|Virginia farmer Joel Salatin is among those interviewed in the documentary “Fresh.’’|
Following produce from seed to plate . . . to screen
George Naylor is an Iowa soybean farmer and past president of the National Family Farm Coalition. Early on in Ana Sofia Joanes’s documentary “Fresh,’’ Naylor recalls something his college roommate, a Pakistani, said to him once: “Americans fear only one thing, inconvenience.’’
Think of “Fresh’’ as “An Inconvenient Appetite.’’
The sun is almost always shining and the music generally perky in this brisk, amiable documentary about sustainable agriculture. A wonderfully articulate urban farmer in Milwaukee, Will Allen, happily hands out compost but refuses to sell it. An equally articulate sustainable farmer in Virginia, Joel Salatin, rhapsodizes that “it doesn’t get much better than this. . . . That early morning sun comes up. The dew’s just like diamonds. You hear the birds singing.’’
“Fresh’’ can be so wearyingly upbeat you might want to heave a brick through a
And as impressive are the statistics cited (did you know that the US Department of Agriculture says that fresh produce grown in 1950 had 40 percent more nutrients and minerals than it does today?), what most stays with you is the whomp heard on the soundtrack when trays of chicks get tossed into an Arkansas henhouse that holds several thousand birds. Hen factory is more like it.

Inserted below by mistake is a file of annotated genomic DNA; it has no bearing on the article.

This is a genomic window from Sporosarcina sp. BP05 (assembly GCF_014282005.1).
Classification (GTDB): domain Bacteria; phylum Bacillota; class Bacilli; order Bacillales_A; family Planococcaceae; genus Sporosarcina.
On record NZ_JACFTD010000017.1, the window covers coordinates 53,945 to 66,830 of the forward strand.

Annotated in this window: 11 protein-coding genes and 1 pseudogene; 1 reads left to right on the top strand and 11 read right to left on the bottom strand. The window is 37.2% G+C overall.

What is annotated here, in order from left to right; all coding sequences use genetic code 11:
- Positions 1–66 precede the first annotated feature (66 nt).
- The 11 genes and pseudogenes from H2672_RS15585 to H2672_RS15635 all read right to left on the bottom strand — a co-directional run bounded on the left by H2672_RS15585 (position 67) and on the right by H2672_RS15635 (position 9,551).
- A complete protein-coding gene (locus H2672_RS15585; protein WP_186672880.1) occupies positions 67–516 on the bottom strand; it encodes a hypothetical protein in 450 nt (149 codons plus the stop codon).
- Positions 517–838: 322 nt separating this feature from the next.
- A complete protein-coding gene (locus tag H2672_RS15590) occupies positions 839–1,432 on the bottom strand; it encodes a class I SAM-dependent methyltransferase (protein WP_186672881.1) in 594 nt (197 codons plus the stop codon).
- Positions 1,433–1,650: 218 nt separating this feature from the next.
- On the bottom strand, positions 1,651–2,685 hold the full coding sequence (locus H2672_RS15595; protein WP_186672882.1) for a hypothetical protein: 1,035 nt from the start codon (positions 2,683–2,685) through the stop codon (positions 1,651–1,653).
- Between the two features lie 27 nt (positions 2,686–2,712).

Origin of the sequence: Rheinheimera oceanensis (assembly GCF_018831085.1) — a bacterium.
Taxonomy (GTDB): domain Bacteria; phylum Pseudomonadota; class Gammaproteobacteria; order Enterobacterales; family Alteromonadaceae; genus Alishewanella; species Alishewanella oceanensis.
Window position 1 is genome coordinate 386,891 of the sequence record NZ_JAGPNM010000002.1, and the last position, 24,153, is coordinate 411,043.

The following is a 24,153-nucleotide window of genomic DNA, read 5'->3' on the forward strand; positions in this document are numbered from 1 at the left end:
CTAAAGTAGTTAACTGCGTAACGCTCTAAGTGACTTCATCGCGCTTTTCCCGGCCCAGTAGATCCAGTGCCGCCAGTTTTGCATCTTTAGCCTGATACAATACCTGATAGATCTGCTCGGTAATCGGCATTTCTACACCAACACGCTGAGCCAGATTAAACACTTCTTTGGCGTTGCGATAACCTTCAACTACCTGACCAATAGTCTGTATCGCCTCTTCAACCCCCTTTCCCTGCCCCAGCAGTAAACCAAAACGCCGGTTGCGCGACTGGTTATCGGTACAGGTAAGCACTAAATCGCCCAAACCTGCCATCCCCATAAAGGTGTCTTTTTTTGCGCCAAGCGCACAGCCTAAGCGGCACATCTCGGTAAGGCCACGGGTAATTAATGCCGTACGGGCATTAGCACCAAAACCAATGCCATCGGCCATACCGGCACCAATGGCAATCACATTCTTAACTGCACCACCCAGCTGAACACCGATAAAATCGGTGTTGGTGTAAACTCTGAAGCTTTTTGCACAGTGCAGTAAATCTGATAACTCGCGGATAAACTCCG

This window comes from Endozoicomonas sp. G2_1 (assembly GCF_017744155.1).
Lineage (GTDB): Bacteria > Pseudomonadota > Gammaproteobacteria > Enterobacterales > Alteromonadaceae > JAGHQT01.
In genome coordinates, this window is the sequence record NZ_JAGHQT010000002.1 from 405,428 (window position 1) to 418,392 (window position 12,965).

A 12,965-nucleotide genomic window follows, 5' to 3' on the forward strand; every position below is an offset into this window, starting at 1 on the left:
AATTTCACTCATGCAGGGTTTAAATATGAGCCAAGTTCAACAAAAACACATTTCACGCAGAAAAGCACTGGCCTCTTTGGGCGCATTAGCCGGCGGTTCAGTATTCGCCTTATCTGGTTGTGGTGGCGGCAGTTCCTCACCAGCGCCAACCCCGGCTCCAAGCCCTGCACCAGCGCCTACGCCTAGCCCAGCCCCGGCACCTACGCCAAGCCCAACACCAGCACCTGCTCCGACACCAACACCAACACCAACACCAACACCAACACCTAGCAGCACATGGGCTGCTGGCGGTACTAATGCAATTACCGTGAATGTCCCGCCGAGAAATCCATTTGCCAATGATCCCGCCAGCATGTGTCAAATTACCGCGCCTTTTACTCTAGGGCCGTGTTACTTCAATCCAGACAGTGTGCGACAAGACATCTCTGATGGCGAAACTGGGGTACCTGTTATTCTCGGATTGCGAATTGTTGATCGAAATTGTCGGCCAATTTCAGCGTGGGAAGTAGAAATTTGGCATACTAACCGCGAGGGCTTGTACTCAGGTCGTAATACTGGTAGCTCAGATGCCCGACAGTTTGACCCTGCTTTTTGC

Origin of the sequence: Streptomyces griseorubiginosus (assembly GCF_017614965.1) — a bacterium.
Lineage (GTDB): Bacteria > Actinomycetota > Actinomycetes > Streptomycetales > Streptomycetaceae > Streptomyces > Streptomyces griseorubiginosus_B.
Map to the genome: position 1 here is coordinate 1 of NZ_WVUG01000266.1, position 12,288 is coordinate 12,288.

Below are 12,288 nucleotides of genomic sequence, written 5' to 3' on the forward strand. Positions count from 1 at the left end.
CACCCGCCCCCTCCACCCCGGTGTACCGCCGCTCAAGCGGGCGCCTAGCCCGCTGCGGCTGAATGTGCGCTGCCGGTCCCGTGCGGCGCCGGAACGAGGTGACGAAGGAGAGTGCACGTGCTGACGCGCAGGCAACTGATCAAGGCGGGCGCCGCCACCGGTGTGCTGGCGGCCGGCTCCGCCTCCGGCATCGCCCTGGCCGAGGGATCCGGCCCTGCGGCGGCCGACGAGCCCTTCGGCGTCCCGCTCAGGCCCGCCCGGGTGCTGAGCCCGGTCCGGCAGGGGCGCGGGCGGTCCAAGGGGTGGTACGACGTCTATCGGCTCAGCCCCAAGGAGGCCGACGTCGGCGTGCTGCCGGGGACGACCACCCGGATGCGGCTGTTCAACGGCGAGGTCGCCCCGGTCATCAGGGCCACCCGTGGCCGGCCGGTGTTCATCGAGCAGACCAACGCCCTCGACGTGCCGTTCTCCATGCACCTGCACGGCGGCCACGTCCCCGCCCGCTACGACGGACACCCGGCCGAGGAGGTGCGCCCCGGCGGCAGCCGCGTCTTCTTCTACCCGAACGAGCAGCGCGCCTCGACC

The documentary displays at times a reassuring hardheadedness that’s at variance with all the glowing testimonials and even more glowing visuals. The rhapsodic Virginia farmer notes that a neighboring non-sustainable farm generates $150 per acre in income annually, while his generates $3,000 per acre. A sustainable hog farmer from the unfortunately named locale of Frankenstein, Mo., points out he doesn’t have to pay a penny for antibiotics and pesticides.
Most persuasive of all is Michael Pollan, author of “The Omnivore’s Dilemma’’ and “In Defense of Food.’’ “It is true local and organic food costs more,’’ Pollan says. “It’s worth more, too.’’ Expense, he notes, is a relative thing. “There is no such thing as cheap food. The real cost of the food is paid somewhere. If it isn’t paid at the cash register, it’s charged to the environment, it’s charged to the public purse in the form of subsidies, and it’s charged to your health. You do get what you pay for, with food as with anything else.’’ Like all the best secular evangelists, Pollan grounds his fervor in facts.
So “Fresh’’ may be righteous (as well as right), but it’s not unrealistic. In the realm of advocacy documentary, that’s no small thing. Also, let the record show, not once in the course of the movie is the word “locavore’’ used.
Mark Feeney can be reached at firstname.lastname@example.org.